CRIME AND POVERTY....In the Atlantic this month, Hannah Rosin writes about a mysterious increase in crime taking place not in the inner cities of New York or LA, but in the suburbs of medium sized cities across the country. Cities like Memphis:
Memphis has always been associated with some amount of violence. But why has Elvis's hometown turned into America's new South Bronx? [Lieutenant Doug] Barnes thinks he knows one big part of the answer, as does the city's chief of police. A handful of local criminologists and social scientists think they can explain it, too. But it's a dismal answer, one that city leaders have made clear they don't want to hear. It's an answer that offers up racial stereotypes to fearful whites in a city trying to move beyond racial tensions. Ultimately, it reaches beyond crime and implicates one of the most ambitious antipoverty programs of recent decades.Uh oh. I have a sinking feeling I can guess what's coming. And sure enough:
Early every Thursday, Richard Janikowski drives to Memphis's Airways Station for the morning meeting of police precinct commanders....A criminologist with the University of Memphis, Janikowski has established an unusually close relationship with the city police department. From the police chief to the beat cop, everyone knows him as "Dr. J," or "GQ" if he's wearing his nice suit. When his researchers are looking for him, they can often find him outside the building, having a smoke with someone in uniform.Their basic conclusion is simple: the goal of Section 8 is to get rid of inner city high-rises and disperse poor residents into other parts of the city. Eliminate areas of concentrated poverty, goes the thinking (those where more than 40% of residents are poor), and you'll eliminate many of the pathologies associated with poverty too. But that turned out to be only half true. Crime did go down in the city cores where this happened, but the number of areas of moderate poverty (20-40% poor) went up, and the crime in these areas went up too. Inner city gangs simply reformed elsewhere.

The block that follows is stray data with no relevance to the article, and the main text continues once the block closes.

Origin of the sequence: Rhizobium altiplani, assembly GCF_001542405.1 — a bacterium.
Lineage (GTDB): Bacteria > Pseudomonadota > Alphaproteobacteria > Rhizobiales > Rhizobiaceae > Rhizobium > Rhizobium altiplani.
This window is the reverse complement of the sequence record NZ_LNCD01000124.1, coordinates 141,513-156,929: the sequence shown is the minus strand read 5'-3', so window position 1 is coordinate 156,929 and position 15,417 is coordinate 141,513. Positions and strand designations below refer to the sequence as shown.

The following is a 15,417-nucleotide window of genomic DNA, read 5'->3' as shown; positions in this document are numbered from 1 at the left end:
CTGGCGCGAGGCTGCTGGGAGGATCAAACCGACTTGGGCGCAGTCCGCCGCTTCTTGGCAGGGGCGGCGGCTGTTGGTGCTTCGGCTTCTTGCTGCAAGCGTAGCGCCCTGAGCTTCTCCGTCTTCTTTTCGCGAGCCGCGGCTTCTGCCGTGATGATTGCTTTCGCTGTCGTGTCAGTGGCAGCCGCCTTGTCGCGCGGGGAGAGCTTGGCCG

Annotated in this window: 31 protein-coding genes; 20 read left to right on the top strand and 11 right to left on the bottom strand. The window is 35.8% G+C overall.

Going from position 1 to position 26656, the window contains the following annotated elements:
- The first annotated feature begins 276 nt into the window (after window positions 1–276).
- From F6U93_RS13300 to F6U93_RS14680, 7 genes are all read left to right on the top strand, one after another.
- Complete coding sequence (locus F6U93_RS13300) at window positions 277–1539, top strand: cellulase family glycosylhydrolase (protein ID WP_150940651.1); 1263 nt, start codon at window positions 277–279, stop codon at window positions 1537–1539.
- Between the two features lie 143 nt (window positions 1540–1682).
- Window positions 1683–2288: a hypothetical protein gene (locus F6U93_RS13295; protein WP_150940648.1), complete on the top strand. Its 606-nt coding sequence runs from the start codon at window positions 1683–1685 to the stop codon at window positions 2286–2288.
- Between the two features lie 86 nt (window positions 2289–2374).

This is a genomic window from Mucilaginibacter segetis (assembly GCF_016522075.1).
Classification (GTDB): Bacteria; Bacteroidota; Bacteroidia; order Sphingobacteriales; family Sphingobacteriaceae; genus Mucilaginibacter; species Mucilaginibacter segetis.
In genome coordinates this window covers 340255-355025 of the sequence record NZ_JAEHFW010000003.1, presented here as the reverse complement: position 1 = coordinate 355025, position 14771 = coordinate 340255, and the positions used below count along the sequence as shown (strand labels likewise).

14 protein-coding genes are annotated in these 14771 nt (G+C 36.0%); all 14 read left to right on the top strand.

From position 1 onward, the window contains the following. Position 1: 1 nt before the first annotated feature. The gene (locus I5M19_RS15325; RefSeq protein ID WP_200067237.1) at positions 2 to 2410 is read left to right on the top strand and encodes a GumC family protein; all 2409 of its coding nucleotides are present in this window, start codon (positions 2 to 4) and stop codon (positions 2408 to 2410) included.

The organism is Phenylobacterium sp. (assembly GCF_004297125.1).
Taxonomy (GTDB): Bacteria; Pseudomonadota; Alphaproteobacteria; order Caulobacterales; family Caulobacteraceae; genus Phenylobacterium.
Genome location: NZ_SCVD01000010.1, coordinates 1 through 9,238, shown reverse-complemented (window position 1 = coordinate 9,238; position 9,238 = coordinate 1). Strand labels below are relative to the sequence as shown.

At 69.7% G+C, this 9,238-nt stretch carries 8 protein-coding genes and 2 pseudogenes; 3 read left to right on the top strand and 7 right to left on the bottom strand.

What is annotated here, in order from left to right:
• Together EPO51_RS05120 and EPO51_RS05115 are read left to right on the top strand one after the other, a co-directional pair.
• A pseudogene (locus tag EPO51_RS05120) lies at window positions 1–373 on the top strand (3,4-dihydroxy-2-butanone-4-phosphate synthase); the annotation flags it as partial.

....About five years ago, Janikowski embarked on a more ambitious project. He'd built up enough trust with the police to get them to send him daily crime and arrest reports, including addresses and types of crime. He began mapping all violent and property crimes, block by block, across the city. "These cops on the streets were saying that crime patterns are changing," he said, so he wanted to look into it.
....When his map was complete, a clear if strangely shaped pattern emerged....Janikowski might not have managed to pinpoint the cause of this pattern if he hadn't been married to Phyllis Betts, a housing expert at the University of Memphis.
....About six months ago, they decided to put a hunch to the test. Janikowski merged his computer map of crime patterns with Betts's map of Section 8 rentals. Where Janikowski saw a bunny rabbit, Betts saw a sideways horseshoe ("He has a better imagination," she said). Otherwise, the match was near-perfect. On the merged map, dense violent-crime areas are shaded dark blue, and Section 8 addresses are represented by little red dots. All of the dark-blue areas are covered in little red dots, like bursts of gunfire. The rest of the city has almost no dots.
This is a depressing story, and not one that has a conclusion yet. It's certainly not a blanket condemnation of Section 8, which may simply need more time to affect a problem that's been generations in the making. In fact, if you read the whole story one of the things that comes through is the need to expand programs like Section 8 so that people aren't simply being dumped into new neighborhoods, and to improve the use of "cops on the dots" policing programs that have been successful in larer cities. Still, sobering stuff, and worth a read.